When he looked back on LSU’s comeback victory over Houston on Tuesday night, coach Trent Johnson said he had an easy time figuring out how the Tigers ended a series of disappointing losses by mounting a rally of their own.

In battling for rebounds, playing solid defense and protecting the basketball, Johnson saw LSU excel where the Tigers previously failed.

He saw all the things he has preached throughout his career.

“When you start looking at why we’ve gotten beat in the losses that we have, I think it’s a direct correlation between rebounding, being disciplined enough to block out, being disciplined enough not to gamble and keep the guy in front of you at the point of attack, being disciplined enough to rotate and go attack,” Johnson said.

If the Tigers (4-3) keep it up 6 p.m. Saturday when they face Rutgers (4-3) in the Big East-SEC Challenge, Johnson said they have a good shot at winning their second game in a row.

If not, they could be back where they started.

“I’ve been stressing defense and rebounding the ball my entire career, since I’ve been an assistant coach,” Johnson said. “I think there comes a point in time when good teams, good players, really understand that and don’t let what happens on offense dictate how they play on defense. That’s hard to do, but that’s a fact.”

LSU entered the game against Houston having lost three games after building leads of nine points or more. The Tigers found themselves trailing by eight at the half, but this time made their own comeback.

In a game in which neither team could get separation down the stretch, LSU guard Anthony Hickey drove the length of the court in the final seconds and tried a difficult layup with the Tigers down by one.

He missed, but Storm Warren gathered the rebound and was fouled on a putback attempt.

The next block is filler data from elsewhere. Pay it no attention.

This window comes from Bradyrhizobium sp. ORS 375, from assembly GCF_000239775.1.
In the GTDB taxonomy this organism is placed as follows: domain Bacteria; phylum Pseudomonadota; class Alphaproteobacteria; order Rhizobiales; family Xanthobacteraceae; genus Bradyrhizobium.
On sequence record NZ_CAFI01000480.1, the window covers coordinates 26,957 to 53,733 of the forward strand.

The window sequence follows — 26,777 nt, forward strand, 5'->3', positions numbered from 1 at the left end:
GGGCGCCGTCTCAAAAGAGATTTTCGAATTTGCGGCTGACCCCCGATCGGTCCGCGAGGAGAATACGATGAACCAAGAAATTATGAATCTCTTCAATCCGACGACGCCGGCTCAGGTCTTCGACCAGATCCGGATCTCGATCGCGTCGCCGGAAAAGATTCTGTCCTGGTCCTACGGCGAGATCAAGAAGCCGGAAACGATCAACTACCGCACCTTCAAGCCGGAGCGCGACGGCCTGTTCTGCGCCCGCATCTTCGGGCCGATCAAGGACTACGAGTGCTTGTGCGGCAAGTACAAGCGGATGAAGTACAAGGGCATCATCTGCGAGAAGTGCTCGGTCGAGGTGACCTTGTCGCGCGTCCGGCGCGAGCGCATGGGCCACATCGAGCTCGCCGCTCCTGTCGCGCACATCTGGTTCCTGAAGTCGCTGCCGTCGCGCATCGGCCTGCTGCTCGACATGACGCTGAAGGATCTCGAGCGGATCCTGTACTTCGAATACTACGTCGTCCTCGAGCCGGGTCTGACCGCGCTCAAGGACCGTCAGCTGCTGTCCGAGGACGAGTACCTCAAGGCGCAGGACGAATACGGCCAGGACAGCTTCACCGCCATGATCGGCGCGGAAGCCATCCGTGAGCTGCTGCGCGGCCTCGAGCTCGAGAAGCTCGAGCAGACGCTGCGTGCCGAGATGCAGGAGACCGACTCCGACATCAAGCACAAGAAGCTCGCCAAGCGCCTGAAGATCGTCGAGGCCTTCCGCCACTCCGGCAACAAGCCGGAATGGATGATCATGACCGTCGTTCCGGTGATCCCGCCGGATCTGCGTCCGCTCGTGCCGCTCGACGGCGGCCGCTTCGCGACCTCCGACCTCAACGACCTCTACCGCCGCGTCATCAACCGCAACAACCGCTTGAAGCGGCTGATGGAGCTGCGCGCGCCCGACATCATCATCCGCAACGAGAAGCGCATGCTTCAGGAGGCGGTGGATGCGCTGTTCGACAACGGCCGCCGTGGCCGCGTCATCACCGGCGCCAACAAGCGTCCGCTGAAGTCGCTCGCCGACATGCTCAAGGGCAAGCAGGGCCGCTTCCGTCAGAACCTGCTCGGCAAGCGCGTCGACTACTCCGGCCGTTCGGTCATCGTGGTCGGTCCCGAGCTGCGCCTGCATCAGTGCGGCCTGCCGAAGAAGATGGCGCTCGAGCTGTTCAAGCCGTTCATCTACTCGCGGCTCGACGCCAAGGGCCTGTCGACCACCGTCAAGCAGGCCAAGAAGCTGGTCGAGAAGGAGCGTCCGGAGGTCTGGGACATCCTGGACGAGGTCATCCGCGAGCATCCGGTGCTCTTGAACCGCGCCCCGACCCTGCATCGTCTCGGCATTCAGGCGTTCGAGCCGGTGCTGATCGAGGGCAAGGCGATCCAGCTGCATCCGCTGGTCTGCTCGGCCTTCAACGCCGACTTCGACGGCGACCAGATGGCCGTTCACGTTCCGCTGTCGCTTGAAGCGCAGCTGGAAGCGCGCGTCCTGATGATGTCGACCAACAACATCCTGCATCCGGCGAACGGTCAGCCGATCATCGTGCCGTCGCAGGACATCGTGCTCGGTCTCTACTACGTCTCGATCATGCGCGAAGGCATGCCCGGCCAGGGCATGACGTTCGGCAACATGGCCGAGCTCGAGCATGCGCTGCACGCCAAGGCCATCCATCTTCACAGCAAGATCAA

Warren then drained two free throws with 1.2 seconds to go for the 59-58 win.

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“It was something we had to do as a team,” Warren said. “We had to collect ourselves.”

While the drama at the end made all the headlines, it was a get-your-hands-dirty, nose-to-the-grindstone kind of effort that got the Tigers back in the fold.

In the second half, LSU held Houston to 39.1 percent shooting, committed only five turnovers, and outrebounded the Cougars 14-1 on the offensive end.

That’s the way Johnson-coached teams win games.

“They got to a big lead early, and we were able to come up with some big offensive rebounds late in the game,” LSU forward Malcolm White said. “I think it was big. I think the bigs came out very aggressive in the second half.”

Having rebounded to get back above the .500 mark, the Tigers hit the road again looking to work on being more consistent.

LSU will face a 4-0 Rutgers team at Louis Brown Athletic Center in Piscataway, N.J.

Gilvydas Biruta leads the Scarlet Knights in scoring at 12.1 points per game. Myles Mack scored 20 points in a recent victory over Maryland-Baltimore County.

“We have to concern ourselves with ourselves and make sure we don’t have breakdowns, and that we make progress off of what just happened the last time we turned to defense,” Johnson said. “If we can defend and keep the tempo to our liking and play to our strengths, we have a chance to be successful.”

LSU has an opportunity to help its league get a leg up in a Big East-SEC Challenge that has been evenly matched thus far.

The Tigers are meeting Rutgers for the first time.